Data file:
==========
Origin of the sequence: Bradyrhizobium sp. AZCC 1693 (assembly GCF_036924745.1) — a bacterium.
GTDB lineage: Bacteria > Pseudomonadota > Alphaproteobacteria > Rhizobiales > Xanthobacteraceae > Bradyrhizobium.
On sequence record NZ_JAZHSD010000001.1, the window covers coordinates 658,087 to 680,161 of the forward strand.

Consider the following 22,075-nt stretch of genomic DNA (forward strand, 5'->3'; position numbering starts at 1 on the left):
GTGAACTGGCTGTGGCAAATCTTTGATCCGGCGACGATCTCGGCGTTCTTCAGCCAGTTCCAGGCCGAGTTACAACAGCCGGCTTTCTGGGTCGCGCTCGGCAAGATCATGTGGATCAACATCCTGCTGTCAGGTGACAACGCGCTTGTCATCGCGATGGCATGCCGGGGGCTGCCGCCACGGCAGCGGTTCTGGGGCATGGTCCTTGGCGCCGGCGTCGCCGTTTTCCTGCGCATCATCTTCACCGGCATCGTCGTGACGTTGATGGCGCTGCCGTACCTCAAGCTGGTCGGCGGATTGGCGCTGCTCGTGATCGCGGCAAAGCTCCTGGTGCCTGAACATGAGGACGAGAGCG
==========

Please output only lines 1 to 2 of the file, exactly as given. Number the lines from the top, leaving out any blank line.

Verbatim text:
Origin of the sequence: Bradyrhizobium sp. AZCC 1693 (assembly GCF_036924745.1) — a bacterium.
GTDB lineage: Bacteria > Pseudomonadota > Alphaproteobacteria > Rhizobiales > Xanthobacteraceae > Bradyrhizobium.